About Cystic Fibrosis

About Cystic Fibrosis

Cystic fibrosis (CF), the most common inherited genetic disorder in the United States, is caused by mutations in the gene encoding the cystic fibrosis transmembrane conductance regulator (CFTR). Lack of functional CFTR in secretory airway epithelia results in defective Cl-, bicarbonate, and thiocyanate secretion, coupled with enhanced Na+ absorption and mucus production, leading to dehydration and acidification of the airway surface liquid. CF is characterized by recurrent chest infections, increased airway secretions, and eventually, respiratory failure. While CF comprises a multiorgan pathology affecting the upper and lower airways, gastrointestinal and reproductive tracts, and the endocrine system, the primary cause of morbidity and mortality in CF is due to progressive lung destruction. According to the US Cystic Fibrosis Foundation (“CFF”), the median age at death for patients with CF in the United States was 30.8 years in 2018.

It is estimated that approximately 30,000 patients in the United States and more than 70,000 patients worldwide are living with CF.  Currently approved CFTR modulating therapies have improved the treatment of CF in a subset of patients with specific genetic mutations that are responsive to therapy. Unfortunately, up to 10% of CF patients harbor genetic mutations that are not expected to be responsive to current therapies, including mutations that result in severely reduced or absent CFTR expression (class I mutations) leading to some of the harshest and deadliest forms of CF. As such, there are no therapies approved for treating this most sensitive patient population. To this end, Krystal has developed KB407, a replication-defective herpes simplex virus type 1 (HSV-1) gene therapy vector encoding human CFTR, for molecular correction of CF.  KB407 is expected to enter clinical trials in 2021.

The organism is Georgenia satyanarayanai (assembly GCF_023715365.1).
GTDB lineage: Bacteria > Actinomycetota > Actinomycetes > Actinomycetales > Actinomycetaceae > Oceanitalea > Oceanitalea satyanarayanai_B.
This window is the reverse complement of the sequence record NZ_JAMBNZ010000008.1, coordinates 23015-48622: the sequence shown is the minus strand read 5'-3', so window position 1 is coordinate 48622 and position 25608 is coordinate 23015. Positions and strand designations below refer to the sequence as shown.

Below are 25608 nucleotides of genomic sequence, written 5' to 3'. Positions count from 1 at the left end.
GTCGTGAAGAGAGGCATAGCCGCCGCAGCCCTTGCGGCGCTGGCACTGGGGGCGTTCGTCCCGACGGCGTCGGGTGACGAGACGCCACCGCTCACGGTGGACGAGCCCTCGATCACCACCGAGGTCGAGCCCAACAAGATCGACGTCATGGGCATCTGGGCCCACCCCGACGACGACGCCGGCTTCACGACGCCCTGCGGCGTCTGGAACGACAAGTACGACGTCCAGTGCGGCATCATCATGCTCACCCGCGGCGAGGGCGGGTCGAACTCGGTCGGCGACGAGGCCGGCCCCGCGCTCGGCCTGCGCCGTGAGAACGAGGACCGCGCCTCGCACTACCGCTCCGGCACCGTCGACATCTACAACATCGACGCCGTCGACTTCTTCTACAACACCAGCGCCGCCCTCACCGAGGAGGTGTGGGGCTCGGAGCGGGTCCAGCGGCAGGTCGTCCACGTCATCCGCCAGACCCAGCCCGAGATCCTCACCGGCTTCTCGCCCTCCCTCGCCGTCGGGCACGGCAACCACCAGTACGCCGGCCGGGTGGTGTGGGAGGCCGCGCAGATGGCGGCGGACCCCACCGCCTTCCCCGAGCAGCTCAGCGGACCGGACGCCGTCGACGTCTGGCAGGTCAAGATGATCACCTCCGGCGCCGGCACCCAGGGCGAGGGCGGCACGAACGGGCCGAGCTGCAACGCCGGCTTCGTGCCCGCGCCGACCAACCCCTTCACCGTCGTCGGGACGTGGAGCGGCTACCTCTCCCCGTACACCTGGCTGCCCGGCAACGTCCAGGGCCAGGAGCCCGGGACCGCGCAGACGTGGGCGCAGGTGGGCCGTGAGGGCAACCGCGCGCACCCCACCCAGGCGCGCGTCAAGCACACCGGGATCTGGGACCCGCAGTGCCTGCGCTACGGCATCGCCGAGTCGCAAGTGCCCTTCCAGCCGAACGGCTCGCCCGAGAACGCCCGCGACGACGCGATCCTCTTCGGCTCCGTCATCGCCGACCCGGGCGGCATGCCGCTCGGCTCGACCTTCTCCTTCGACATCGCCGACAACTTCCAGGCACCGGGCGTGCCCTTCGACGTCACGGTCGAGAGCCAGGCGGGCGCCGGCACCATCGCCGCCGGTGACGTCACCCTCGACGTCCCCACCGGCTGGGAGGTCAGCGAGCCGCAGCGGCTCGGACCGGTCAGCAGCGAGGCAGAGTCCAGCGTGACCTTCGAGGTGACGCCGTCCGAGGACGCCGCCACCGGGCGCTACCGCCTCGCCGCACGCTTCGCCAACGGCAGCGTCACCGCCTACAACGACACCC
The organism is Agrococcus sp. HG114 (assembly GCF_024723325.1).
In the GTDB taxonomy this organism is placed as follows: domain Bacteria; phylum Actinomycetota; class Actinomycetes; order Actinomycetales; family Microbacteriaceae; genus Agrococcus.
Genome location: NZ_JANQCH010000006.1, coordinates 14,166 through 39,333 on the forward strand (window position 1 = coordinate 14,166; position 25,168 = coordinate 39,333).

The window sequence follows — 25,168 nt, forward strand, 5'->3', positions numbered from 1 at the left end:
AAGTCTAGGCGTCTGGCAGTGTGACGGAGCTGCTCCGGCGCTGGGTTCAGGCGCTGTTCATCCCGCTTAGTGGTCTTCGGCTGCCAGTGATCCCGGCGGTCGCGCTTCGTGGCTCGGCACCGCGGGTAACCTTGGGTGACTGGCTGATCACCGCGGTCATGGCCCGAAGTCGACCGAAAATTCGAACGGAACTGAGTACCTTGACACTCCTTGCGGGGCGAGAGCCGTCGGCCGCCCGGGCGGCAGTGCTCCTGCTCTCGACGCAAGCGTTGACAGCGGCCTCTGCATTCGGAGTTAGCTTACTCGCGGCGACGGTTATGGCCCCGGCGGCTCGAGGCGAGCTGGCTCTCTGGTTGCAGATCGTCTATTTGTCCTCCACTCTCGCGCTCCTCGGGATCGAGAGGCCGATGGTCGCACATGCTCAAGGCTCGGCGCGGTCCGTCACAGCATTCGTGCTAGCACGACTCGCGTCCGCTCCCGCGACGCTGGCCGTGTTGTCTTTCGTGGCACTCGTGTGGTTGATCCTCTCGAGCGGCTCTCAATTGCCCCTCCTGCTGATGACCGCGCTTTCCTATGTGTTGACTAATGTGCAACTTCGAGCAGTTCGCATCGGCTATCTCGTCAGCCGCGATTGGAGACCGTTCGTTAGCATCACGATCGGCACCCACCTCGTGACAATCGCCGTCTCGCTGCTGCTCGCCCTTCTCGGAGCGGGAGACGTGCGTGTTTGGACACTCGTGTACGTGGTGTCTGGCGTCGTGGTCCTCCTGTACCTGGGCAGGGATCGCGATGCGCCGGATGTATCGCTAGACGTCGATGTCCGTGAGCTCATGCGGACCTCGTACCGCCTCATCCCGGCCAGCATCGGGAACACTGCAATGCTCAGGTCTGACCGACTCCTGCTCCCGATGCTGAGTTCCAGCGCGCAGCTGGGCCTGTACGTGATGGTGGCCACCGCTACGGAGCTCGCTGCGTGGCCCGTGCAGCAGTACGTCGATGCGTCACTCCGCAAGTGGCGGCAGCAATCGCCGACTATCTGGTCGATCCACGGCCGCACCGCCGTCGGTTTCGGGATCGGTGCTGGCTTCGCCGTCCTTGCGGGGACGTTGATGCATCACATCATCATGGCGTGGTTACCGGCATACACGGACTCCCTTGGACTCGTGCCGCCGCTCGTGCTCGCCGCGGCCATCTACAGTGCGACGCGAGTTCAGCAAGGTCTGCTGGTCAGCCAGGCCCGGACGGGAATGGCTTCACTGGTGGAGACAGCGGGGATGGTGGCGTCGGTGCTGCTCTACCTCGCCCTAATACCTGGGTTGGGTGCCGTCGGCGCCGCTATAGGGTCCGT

For more information on Cystic Fibrosis, visit:
Cystic Fibrosis Foundation: https://www.cff.org/